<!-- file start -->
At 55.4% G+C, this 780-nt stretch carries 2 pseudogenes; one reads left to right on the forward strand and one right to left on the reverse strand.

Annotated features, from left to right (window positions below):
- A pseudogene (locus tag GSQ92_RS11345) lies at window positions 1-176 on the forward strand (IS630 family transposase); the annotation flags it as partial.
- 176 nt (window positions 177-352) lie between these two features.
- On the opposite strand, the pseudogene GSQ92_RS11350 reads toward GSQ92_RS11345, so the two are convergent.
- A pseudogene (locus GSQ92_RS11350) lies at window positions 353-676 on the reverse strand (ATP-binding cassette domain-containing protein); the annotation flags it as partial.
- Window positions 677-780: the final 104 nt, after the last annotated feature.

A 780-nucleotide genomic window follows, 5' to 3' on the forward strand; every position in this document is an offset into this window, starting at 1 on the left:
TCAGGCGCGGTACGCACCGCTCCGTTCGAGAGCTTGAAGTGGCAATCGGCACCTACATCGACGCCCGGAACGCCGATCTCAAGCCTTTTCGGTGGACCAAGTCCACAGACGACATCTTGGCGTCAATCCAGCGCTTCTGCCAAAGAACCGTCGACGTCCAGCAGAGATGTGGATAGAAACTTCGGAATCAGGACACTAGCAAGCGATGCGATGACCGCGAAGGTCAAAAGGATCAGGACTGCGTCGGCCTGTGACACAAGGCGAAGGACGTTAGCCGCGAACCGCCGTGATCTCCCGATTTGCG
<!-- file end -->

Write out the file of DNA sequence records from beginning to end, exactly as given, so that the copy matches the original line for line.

At 55.4% G+C, this 780-nt stretch carries 2 pseudogenes; one reads left to right on the forward strand and one right to left on the reverse strand.

Annotated features, from left to right (window positions below):
- A pseudogene (locus tag GSQ92_RS11345) lies at window positions 1-176 on the forward strand (IS630 family transposase); the annotation flags it as partial.
- 176 nt (window positions 177-352) lie between these two features.
- On the opposite strand, the pseudogene GSQ92_RS11350 reads toward GSQ92_RS11345, so the two are convergent.
- A pseudogene (locus GSQ92_RS11350) lies at window positions 353-676 on the reverse strand (ATP-binding cassette domain-containing protein); the annotation flags it as partial.
- Window positions 677-780: the final 104 nt, after the last annotated feature.

A 780-nucleotide genomic window follows, 5' to 3' on the forward strand; every position in this document is an offset into this window, starting at 1 on the left:
TCAGGCGCGGTACGCACCGCTCCGTTCGAGAGCTTGAAGTGGCAATCGGCACCTACATCGACGCCCGGAACGCCGATCTCAAGCCTTTTCGGTGGACCAAGTCCACAGACGACATCTTGGCGTCAATCCAGCGCTTCTGCCAAAGAACCGTCGACGTCCAGCAGAGATGTGGATAGAAACTTCGGAATCAGGACACTAGCAAGCGATGCGATGACCGCGAAGGTCAAAAGGATCAGGACTGCGTCGGCCTGTGACACAAGGCGAAGGACGTTAGCCGCGAACCGCCGTGATCTCCCGATTTGCG